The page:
June 18, 2013
The Rosner-Pinto Exchange: Are Israelis ‘Autistic’?
Dr. Diana Pinto is a French-Italian Intellectual Historian and policy analyst living in Paris. Dr. Pinto, who received her PhD from Harvard University, is a former senior fellow and board member of the London-based Institute for Jewish Policy Research. She is a founding member of the European Council on Foreign Relations and was the editor-in-chief of Belvédère, France’s first pan-European review for a general public. She also worked as a Consultant to the Political Directorate of the Strasbourg-based Council of Europe for its civil society programs in Eastern Europe and the former Soviet Union.
In part one of this exchange about her new book 'Israel has moved' (Harvard University Press, 2013), we discuss the idea that Israeli society is 'autistic'.
Dear Dr. Pinto,
I wrote 'Israel has Moved' to come to grips with my own highly contradictory impressions concerning Israel in the last two years. I was caught up in a feeling of euphoria over the country’s amazing technological and scientific accomplishments, its vital and creative civil society, and its sheer existential energy. But I was also gripped by a feeling of total depression, even anguish, when I examined how Israel, as a country, went about interacting with the rest of the world, with its own highly different Jewish citizens, not to mention its own non-Jewish citizens, and the Palestinians next door.
At no point did I find anything in Israel “absurd”, not even the followers of the Temple Institute. Everyone in Israel seems to follow his or her eminently built-in logic stemming from a country that has no separation of Synagogue and State, has no clear borders, and is guided more by Memory and a long list of existential enemies than by conventional classical History with its pageant of wars, truces but also compromises and peace.
You compare my book to Jean Baudrillard’s America, an interesting take. The United States indeed shares many characteristics with Israel: the same biblical, Jewish and Puritan, understanding of its roots, the same sense of national mission, the same aversion to any supra-national interference. But there is a major difference: America is huge, with clear unthreatened borders, and with an inclusive understanding of citizenship. Israel is small, lives in a lousy neighborhood with unclear borders, and was defined from the onset paradoxically as a Jewish and democratic State, but not really as the country of all of its citizens. At a personal level, however, I am not sure my book can be compared to Baudrillard’s. His was a cold post-modern reading of a country toward which he felt distant. My reading of Israel may be critical, even anguished, but it is based on a very strong bond with the land and its people.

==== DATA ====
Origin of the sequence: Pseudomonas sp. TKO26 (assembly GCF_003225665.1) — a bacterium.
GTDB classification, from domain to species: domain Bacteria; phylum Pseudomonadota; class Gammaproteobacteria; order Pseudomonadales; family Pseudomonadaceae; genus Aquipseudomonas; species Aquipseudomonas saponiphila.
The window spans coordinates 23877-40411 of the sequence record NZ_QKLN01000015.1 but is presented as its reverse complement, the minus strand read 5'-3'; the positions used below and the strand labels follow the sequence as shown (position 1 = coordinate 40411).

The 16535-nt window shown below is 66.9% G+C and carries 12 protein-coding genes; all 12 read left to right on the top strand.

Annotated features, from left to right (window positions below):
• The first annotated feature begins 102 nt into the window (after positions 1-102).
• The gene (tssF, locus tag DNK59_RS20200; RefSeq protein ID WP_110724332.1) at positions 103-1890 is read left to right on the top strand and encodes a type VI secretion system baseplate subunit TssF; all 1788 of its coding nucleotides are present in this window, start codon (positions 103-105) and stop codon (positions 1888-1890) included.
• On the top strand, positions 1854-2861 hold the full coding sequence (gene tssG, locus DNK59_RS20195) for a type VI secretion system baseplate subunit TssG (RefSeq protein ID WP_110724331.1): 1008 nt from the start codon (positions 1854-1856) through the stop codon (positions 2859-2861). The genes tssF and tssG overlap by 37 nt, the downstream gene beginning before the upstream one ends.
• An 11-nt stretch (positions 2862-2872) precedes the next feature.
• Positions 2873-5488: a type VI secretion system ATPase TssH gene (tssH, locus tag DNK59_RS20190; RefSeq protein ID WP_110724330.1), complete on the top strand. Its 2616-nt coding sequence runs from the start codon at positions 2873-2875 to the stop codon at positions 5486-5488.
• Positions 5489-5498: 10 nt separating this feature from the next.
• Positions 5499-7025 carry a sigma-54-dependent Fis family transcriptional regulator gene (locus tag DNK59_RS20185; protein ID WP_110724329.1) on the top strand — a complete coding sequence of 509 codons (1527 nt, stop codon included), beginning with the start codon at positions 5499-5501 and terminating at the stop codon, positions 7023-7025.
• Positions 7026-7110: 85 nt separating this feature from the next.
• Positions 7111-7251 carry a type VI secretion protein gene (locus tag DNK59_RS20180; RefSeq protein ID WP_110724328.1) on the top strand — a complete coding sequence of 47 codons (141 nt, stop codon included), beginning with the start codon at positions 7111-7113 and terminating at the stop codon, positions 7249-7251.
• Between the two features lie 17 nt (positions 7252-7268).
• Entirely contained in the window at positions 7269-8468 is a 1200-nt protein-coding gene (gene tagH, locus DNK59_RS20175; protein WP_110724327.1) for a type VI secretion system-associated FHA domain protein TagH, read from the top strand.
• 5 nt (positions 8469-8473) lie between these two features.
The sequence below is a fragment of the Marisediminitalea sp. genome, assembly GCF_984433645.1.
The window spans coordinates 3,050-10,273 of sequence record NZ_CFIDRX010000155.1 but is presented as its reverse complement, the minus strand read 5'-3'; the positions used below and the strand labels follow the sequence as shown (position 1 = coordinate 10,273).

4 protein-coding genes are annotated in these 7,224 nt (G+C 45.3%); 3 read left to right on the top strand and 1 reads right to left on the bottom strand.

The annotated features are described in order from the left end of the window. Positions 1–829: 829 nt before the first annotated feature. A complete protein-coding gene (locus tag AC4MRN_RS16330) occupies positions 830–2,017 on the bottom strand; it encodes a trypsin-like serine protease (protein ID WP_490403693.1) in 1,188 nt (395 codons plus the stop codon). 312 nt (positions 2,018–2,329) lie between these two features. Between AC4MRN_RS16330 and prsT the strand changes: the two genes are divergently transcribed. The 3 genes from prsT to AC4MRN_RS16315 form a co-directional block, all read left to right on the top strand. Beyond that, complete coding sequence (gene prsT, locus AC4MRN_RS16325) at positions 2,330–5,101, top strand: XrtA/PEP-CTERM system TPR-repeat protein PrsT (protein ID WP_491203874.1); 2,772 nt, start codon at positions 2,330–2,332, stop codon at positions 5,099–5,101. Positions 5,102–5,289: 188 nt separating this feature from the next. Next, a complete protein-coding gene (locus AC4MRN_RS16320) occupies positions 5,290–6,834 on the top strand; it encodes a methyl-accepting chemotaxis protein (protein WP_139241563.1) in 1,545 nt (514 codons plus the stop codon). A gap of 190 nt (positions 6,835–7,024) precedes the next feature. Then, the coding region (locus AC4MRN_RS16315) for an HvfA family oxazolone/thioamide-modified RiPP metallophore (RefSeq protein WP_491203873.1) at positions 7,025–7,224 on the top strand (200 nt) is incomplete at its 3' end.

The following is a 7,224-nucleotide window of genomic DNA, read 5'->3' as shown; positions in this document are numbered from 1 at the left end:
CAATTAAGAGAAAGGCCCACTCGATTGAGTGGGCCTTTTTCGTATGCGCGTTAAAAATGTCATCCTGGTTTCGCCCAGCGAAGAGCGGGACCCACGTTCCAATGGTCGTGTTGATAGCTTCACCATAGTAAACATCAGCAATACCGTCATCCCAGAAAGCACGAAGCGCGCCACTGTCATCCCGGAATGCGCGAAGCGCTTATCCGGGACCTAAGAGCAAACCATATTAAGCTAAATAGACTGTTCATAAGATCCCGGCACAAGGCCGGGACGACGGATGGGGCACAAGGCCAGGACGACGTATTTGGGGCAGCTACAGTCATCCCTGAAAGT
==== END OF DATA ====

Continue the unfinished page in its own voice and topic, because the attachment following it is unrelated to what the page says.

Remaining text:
I came to the conclusion that Israel drew both its strengths and weaknesses from the fact that it thought of itself as living in a world of its own- not just because of its geopolitical surroundings - and in cyberspace (which is only its most recent incarnation). The reasons for this are far deeper, and may stretch back to Israel’s own biblical origins.
And this brings me to the “autism” issue. I put the term in quotes because as I mentioned in my introduction, this startling reference is not mine. It would never have occurred to me to define Israel as autistic. I was stunned by its use in the most casual and straightforward manner by several Israelis (both religious and secular) who tried to define their country. One in particular: an important religious Israeli educator who teaches Talmud to essentially secular audiences. The passage you quote from my book is thus not the fruit of an arrogant outsider defining Israel in some peremptory manner. Rather as an outsider, I was trying to understand the meaning of this home-grown Israeli reference. I reached the conclusion that one can also be autistically brilliant: doing things in one’s own way, positively, whether in the Jewish people’s unique link to God (implying virtually no conversions), in the founding of one’s own state, even if it was not “a land without a people for a people without a land”, in the most creative pursuits, but also negatively in the handling of recent wars or in the violent boarding of the Mavi Marmara.
I find the term ‘autistic’ useful to describe the Israeli State, but that does not mean that Israelis as individuals are autistic or that they live autistic lives. Many however, having reached the conclusion that the outside world is inherently hostile to them, no longer listen to its sounds, even when they incarnate genuine democratic critiques and no built-in anti-Zionist or anti-Semitic sentiments… and that is an autism of sorts. Conversely, ever growing numbers of Israelis step out of the country to breathe more easily, some even moving out in a more or less permanent manner, or simply enjoying the privileges of their second passports. It may only be true for a small (but in reality not so small) elite, but what elites do is not without symbolic value. I do not accuse Israelis of being autistic for wanting to live normal lives: that was the whole point of the state-building enterprise wasn’t it? If there is negative autism, it lies more in their inability, except for a few courageous NGO’s, to see that Israel cannot go on having its cake and eating it too, i.e., continue governing/occupying (the term here does not matter so much as the consequences) under the rubric of a Jewish State a land so full of non-Jewish citizens and of Palestinians or immigrant others.
As a foreigner, I would not presume to put any burden on the shoulders of Israelis who have to do three years of mandatory service nor can I judge when Israelis should stop defining themselves as autistic. But as a Jew I feel that I am entitled to examine Israel with a different set of glasses if only to offer an added perspective on a country which is not just ‘another foreign country’ for me.